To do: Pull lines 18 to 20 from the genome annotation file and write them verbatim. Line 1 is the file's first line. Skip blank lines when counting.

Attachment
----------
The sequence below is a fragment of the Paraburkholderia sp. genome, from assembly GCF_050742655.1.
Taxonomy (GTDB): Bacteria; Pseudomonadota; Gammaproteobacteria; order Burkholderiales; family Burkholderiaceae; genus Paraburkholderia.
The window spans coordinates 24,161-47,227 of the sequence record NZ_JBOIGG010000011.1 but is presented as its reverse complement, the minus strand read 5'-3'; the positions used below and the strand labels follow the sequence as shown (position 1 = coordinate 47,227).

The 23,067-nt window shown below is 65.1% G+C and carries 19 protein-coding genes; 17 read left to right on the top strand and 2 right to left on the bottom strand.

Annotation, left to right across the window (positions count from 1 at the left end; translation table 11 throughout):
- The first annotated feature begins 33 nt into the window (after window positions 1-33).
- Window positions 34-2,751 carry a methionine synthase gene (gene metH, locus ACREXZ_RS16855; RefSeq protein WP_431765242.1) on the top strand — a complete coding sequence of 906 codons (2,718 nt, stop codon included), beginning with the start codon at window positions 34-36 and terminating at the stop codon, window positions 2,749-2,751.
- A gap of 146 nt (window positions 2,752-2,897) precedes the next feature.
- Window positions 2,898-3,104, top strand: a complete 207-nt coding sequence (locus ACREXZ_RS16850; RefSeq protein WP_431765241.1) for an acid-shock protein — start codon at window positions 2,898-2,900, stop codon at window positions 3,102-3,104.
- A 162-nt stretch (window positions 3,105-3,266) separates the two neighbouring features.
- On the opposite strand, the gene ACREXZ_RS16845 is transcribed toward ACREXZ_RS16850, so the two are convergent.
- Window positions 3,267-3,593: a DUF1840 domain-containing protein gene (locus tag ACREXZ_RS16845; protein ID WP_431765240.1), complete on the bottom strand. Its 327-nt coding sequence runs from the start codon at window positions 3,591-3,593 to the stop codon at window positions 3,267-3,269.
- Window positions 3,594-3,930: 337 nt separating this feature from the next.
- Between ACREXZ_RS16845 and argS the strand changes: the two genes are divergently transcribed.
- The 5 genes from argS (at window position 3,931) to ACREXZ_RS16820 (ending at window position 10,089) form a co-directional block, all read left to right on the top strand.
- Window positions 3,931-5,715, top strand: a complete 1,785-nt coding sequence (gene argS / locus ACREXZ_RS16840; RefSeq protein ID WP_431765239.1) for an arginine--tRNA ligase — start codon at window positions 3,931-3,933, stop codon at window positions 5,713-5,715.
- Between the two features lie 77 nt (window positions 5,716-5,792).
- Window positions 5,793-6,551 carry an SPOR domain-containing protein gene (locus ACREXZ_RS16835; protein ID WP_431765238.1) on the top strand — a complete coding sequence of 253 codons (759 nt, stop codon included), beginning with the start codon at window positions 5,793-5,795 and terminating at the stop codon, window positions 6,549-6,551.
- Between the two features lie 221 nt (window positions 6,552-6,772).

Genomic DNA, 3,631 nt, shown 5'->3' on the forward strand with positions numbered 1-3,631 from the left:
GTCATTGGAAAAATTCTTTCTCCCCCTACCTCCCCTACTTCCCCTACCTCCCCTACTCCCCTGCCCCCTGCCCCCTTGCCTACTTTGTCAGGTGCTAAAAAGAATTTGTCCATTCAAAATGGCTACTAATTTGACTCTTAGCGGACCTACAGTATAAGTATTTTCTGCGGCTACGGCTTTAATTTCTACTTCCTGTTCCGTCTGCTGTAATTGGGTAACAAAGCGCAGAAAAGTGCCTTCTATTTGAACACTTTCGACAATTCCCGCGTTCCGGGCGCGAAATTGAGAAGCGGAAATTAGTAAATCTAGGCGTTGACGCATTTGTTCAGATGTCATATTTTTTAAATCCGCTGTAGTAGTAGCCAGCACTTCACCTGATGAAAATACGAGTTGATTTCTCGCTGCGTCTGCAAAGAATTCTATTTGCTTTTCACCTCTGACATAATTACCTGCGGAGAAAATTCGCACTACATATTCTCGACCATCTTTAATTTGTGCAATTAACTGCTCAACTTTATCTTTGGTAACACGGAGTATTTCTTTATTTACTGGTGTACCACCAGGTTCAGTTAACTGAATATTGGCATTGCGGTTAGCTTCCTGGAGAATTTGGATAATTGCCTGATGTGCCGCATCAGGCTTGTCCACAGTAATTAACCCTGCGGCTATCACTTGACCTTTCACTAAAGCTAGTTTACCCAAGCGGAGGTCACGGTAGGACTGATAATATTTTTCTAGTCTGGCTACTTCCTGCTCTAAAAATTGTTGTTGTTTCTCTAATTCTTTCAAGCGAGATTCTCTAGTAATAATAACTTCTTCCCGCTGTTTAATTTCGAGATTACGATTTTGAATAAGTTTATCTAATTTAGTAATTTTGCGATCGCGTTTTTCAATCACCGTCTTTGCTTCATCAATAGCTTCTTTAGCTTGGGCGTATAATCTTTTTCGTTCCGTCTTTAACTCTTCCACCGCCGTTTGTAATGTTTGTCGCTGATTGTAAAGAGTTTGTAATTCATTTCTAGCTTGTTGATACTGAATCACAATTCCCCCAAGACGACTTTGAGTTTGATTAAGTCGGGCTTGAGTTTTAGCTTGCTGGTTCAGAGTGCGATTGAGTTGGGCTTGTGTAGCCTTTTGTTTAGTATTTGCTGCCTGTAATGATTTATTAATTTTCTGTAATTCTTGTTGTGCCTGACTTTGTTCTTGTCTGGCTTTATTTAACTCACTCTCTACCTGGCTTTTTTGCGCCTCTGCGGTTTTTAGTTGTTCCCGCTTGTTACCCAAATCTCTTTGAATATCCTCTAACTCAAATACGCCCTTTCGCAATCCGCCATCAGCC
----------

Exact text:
- Window positions 5,793-6,551 carry an SPOR domain-containing protein gene (locus ACREXZ_RS16835; protein ID WP_431765238.1) on the top strand — a complete coding sequence of 253 codons (759 nt, stop codon included), beginning with the start codon at window positions 5,793-5,795 and terminating at the stop codon, window positions 6,549-6,551.
- Between the two features lie 221 nt (window positions 6,552-6,772).

Genomic DNA, 3,631 nt, shown 5'->3' on the forward strand with positions numbered 1-3,631 from the left: